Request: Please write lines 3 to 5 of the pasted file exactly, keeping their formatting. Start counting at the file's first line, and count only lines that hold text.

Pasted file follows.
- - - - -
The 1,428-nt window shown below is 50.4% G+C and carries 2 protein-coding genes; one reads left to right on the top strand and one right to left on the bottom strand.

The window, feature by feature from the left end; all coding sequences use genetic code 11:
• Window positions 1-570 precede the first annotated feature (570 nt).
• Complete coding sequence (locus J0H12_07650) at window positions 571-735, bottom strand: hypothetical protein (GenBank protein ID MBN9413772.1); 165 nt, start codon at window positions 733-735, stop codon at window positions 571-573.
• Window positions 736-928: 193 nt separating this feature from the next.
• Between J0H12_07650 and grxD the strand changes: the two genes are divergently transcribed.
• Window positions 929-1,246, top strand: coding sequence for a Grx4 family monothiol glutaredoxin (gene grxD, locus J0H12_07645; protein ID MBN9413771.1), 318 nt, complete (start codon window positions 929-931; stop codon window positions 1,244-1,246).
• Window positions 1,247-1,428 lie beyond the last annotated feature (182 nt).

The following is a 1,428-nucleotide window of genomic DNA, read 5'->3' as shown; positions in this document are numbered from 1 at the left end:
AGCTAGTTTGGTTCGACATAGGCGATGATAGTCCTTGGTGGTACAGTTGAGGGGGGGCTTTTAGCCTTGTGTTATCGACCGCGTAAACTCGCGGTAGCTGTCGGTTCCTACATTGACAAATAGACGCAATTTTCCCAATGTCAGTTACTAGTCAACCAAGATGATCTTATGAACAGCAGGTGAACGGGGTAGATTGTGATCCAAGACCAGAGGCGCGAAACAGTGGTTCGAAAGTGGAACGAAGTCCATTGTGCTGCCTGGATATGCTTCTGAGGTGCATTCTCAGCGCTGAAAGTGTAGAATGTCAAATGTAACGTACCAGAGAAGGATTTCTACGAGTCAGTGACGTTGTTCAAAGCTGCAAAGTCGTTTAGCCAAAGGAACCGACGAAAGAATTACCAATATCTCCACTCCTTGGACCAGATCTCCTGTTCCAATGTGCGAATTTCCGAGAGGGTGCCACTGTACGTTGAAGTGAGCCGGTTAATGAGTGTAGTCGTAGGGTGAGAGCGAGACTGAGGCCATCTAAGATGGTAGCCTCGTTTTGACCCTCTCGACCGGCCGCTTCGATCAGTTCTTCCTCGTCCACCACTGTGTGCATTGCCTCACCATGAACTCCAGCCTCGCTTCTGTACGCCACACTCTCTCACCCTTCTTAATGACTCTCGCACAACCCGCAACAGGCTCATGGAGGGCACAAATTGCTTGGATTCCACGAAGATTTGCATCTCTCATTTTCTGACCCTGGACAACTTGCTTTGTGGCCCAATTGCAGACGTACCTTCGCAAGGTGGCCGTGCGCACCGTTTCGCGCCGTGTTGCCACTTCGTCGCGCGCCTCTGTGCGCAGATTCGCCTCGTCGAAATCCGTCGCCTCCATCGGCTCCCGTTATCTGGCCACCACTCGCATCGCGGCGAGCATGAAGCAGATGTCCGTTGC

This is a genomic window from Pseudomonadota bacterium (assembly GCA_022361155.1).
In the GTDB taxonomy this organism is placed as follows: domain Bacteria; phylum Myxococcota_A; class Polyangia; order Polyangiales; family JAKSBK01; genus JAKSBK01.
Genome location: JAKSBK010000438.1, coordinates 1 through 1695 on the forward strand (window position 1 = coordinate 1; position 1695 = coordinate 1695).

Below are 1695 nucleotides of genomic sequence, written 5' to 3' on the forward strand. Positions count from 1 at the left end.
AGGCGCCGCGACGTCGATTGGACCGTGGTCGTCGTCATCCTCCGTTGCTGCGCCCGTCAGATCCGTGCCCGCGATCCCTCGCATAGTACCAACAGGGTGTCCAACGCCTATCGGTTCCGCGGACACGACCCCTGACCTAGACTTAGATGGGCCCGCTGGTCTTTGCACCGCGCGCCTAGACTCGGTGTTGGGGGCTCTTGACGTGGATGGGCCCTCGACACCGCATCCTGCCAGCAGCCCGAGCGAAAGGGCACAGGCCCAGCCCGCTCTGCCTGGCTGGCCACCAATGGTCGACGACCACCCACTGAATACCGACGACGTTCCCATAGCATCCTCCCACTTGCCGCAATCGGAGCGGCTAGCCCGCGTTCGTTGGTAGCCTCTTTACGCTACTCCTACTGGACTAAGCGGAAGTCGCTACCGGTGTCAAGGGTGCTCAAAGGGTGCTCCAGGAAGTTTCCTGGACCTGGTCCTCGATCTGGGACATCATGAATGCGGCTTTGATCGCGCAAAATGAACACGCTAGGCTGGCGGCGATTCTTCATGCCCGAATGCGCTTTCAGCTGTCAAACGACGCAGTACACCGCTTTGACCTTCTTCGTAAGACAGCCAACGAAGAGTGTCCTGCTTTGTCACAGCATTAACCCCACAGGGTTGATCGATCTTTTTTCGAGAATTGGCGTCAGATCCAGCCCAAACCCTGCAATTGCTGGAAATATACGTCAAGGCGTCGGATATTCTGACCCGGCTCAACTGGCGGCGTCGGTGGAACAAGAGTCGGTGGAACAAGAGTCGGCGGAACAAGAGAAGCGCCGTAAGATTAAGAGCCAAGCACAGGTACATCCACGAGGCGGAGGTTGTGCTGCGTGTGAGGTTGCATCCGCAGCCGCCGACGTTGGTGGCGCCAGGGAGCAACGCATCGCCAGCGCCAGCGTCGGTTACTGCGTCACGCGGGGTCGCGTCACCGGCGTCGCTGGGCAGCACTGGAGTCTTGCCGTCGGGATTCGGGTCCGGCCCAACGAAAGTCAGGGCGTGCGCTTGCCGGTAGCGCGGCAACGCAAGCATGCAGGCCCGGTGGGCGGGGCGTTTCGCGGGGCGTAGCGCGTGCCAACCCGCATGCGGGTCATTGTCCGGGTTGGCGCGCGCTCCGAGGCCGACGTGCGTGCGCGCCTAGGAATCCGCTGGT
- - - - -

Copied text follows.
• Window positions 1-570 precede the first annotated feature (570 nt).
• Complete coding sequence (locus J0H12_07650) at window positions 571-735, bottom strand: hypothetical protein (GenBank protein ID MBN9413772.1); 165 nt, start codon at window positions 733-735, stop codon at window positions 571-573.
• Window positions 736-928: 193 nt separating this feature from the next.